Updated May 2016
Spring brings the return of the birds and the bees to our yards and gardens. While the sound of birdsong may be a pleasant herald of spring, many people are less happy about the reappearance of wasps and bees to their garden. In particular, the ground nesting bees that increase their activity in many lawns in early spring can alarm many people; particularly when their "dirt pile" nests start appearing in the lawn.
Ground nesting or miner bees are solitary bees that create underground galleries, with queens living individually and raising their own young. The entrances to the nests are small piles or patches of bare soil. They do not form hives, but several females may nest in the same area. Ground bee queens do not defend their nesting areas and are very docile and unlikely to sting, posing little or no threat to people. The males often patrol an area inhabited by females seeking mates. While the males can be very active and seem aggressive, they lack a sting and are also harmless. Like other bees, they are active foragers of nectar and pollen from flowers, making them beneficial pollinators.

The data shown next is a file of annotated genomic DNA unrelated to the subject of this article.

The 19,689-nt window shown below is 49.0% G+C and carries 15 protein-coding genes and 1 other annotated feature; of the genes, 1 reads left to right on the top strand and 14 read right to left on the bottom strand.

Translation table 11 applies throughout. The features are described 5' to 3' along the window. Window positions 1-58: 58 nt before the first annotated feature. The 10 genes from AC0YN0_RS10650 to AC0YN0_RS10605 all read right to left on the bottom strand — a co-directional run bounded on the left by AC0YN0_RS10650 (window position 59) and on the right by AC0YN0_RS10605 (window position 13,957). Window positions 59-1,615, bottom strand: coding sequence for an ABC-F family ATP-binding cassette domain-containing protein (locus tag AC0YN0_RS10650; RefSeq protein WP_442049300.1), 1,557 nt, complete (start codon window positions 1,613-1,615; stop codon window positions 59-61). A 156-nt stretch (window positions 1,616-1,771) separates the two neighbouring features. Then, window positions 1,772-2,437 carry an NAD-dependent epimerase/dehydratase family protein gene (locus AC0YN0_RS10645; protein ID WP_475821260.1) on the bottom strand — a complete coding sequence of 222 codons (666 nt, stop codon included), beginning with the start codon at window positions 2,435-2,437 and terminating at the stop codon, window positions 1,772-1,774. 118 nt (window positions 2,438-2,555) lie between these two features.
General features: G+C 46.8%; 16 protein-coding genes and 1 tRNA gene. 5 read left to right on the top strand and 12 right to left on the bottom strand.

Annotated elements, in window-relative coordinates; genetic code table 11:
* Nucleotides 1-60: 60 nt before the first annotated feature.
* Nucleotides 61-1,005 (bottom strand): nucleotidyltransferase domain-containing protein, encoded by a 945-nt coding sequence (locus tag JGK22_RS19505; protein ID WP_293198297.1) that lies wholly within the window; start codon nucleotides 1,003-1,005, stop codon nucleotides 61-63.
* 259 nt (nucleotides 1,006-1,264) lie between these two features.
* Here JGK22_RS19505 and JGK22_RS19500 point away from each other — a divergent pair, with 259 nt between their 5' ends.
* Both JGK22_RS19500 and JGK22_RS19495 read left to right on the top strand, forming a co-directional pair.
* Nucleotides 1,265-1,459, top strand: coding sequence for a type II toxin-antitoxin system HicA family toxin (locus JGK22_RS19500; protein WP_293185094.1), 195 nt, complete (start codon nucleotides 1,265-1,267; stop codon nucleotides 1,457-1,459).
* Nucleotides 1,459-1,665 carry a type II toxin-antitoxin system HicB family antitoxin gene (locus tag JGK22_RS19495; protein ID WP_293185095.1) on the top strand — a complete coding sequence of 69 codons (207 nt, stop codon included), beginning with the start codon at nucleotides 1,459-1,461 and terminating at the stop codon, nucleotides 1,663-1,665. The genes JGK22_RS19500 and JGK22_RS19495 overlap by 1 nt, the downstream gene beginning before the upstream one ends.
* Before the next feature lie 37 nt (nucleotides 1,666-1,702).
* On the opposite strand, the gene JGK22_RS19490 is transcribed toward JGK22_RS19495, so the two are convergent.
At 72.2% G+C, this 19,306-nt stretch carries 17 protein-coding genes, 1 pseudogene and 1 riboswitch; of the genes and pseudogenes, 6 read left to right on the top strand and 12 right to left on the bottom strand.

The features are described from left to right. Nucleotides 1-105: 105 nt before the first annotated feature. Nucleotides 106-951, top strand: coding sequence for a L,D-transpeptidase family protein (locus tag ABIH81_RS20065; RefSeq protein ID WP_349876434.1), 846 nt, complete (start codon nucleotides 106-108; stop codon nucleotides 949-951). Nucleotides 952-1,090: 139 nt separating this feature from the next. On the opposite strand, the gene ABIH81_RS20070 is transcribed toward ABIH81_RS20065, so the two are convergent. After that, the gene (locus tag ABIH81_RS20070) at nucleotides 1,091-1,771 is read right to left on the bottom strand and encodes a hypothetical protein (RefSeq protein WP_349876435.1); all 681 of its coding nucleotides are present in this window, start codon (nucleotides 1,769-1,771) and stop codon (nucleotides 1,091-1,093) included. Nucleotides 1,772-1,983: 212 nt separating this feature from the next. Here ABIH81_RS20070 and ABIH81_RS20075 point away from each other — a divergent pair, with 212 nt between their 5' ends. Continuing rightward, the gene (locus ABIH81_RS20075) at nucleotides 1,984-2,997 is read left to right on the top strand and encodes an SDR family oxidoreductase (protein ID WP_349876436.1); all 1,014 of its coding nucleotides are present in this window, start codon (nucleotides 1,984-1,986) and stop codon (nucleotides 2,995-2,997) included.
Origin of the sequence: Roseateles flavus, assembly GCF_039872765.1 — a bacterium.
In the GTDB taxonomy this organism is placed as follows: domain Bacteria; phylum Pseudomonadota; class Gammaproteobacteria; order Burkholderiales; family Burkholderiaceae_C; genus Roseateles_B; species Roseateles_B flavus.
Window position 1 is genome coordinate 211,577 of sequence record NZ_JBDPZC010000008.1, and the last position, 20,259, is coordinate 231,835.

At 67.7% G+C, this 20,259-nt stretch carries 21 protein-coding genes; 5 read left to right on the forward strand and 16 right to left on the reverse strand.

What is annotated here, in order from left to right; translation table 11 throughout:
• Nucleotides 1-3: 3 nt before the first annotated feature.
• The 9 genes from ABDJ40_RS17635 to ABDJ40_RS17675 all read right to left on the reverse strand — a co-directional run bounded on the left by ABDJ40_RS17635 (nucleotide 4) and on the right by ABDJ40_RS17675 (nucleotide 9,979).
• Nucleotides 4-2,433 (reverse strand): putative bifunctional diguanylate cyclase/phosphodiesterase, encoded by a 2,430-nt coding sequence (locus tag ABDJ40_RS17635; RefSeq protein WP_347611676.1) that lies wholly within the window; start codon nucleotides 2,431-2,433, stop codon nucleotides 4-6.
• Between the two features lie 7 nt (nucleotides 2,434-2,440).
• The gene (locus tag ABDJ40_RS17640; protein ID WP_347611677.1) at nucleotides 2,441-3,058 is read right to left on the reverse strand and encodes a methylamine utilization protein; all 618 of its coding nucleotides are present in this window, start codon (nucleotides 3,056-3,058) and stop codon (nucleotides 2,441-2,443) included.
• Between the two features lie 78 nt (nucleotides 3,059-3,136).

Their nest entrances are small mounds of soil a few inches across. While they may briefly detract from the aesthetics of a well-tended lawn, they do absolutely no harm to the grass or soil—even improving it as their nests function as aeration holes, improving the penetration of water and nutrients. Eventually, as the nests are abandoned after the spring nesting season, the soil washes back into place with rain, disappearing completely.
If you feel you must get rid of ground bees even for the brief time they live in your lawn, there is no need to use pesticides of any kind. Ground bees prefer dry soil to nest in, and simply watering the area that they have chosen will cause them to move to another area. If you find ground nesting bees return to your lawn in large numbers year after year, run a sprinkler on the area before they show up; ground nesting bees prefer dry soil to wet soil and will look elsewhere to make their nests. (Make sure that you are evicting ground bees and not yellow-jackets. Yellow-jackets reaction to a water eviction will not be “non-aggressive” by any means. A yellow jacket nest will look like a busy airport with many insects entering and leaving in a constant stream, and entrances can be well over an inch wide. Only one ground bee will be seen leaving and entering a hole only about ¼” wide.)
Even better, leave the ground bees to go about their business-they won’t be around long, and will even benefit your lawn and garden while they’re visiting. Just like robins, they’re another welcome sign of spring.
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